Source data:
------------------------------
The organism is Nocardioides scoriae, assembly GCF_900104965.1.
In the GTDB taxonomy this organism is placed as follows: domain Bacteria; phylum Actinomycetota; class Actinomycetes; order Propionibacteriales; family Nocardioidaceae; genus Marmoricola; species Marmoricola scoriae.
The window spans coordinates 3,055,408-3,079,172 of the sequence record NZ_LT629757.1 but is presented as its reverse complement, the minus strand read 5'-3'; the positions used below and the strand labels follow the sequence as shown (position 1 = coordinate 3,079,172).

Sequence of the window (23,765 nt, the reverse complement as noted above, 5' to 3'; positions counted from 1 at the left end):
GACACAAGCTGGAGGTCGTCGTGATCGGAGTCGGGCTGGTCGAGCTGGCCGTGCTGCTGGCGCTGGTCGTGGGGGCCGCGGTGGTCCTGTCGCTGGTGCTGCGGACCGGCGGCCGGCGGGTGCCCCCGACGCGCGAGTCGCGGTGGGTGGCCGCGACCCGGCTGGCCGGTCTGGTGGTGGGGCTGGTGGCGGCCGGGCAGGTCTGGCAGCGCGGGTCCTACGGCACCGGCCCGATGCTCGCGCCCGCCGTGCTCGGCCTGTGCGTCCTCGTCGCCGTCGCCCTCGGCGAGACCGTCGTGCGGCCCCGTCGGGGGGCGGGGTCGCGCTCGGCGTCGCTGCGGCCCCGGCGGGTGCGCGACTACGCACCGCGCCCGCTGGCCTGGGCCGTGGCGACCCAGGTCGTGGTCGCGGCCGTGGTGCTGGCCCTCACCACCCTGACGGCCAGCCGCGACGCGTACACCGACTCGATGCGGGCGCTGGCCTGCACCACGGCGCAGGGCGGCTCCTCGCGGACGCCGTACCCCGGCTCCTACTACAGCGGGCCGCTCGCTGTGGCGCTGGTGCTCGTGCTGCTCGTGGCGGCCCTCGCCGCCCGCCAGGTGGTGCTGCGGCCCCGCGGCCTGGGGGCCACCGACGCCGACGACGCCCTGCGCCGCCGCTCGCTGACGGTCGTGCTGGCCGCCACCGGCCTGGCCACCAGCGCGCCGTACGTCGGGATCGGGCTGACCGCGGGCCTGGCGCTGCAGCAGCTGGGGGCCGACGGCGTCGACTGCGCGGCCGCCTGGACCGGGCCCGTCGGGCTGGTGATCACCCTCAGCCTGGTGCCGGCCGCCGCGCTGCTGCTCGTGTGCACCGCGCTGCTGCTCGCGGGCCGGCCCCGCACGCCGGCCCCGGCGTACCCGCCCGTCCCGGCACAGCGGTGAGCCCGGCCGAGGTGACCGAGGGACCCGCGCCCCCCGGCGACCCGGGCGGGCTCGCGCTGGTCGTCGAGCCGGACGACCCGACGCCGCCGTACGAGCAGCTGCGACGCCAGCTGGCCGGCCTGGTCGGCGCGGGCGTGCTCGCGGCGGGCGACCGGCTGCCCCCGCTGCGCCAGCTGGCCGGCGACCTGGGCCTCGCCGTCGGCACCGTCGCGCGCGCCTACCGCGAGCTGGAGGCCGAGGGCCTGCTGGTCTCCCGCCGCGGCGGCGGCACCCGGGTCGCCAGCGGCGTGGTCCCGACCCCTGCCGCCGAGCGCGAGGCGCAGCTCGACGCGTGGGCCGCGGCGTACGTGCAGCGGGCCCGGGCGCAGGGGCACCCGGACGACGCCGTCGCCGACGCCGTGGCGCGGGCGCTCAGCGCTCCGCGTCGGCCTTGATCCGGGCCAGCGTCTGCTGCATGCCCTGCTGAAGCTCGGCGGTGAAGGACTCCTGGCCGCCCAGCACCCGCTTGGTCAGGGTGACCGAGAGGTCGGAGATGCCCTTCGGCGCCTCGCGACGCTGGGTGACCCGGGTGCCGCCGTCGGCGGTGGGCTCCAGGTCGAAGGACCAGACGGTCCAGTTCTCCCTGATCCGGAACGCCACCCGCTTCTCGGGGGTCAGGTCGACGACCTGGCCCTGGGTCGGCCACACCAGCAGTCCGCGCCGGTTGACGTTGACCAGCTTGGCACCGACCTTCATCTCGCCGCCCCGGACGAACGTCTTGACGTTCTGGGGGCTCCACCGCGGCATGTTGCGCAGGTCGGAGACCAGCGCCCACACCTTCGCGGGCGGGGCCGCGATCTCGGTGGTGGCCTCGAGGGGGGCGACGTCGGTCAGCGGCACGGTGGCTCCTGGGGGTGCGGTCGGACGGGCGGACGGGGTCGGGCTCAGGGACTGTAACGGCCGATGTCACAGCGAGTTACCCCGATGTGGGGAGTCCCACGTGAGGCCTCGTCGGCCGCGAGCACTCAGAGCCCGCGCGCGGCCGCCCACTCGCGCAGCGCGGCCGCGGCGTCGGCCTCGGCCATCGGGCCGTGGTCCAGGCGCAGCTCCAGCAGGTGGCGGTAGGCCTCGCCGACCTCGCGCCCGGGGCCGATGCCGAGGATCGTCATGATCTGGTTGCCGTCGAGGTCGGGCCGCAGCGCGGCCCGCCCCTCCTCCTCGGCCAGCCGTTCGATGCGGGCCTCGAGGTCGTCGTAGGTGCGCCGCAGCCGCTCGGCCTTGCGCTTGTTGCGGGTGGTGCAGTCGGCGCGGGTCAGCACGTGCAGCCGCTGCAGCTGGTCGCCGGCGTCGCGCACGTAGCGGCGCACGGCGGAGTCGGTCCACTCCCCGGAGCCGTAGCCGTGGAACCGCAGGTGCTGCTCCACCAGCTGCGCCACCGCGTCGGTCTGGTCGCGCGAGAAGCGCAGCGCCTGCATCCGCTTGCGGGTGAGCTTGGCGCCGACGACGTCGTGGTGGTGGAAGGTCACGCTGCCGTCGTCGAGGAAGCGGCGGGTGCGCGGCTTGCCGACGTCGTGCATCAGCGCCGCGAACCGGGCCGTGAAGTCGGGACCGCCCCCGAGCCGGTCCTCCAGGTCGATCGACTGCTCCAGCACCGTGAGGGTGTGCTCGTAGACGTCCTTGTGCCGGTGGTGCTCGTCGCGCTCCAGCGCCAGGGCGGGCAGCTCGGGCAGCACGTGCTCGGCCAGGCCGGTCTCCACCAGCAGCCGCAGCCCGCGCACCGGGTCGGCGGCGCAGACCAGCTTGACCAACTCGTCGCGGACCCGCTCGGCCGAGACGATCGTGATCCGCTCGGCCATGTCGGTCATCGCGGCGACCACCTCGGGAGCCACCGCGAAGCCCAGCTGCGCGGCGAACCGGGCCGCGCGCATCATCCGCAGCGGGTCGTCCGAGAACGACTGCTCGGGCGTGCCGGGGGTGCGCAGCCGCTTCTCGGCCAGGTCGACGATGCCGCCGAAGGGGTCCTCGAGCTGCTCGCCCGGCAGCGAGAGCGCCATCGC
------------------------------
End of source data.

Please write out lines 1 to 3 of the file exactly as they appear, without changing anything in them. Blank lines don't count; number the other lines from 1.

The organism is Nocardioides scoriae, assembly GCF_900104965.1.
In the GTDB taxonomy this organism is placed as follows: domain Bacteria; phylum Actinomycetota; class Actinomycetes; order Propionibacteriales; family Nocardioidaceae; genus Marmoricola; species Marmoricola scoriae.
The window spans coordinates 3,055,408-3,079,172 of the sequence record NZ_LT629757.1 but is presented as its reverse complement, the minus strand read 5'-3'; the positions used below and the strand labels follow the sequence as shown (position 1 = coordinate 3,079,172).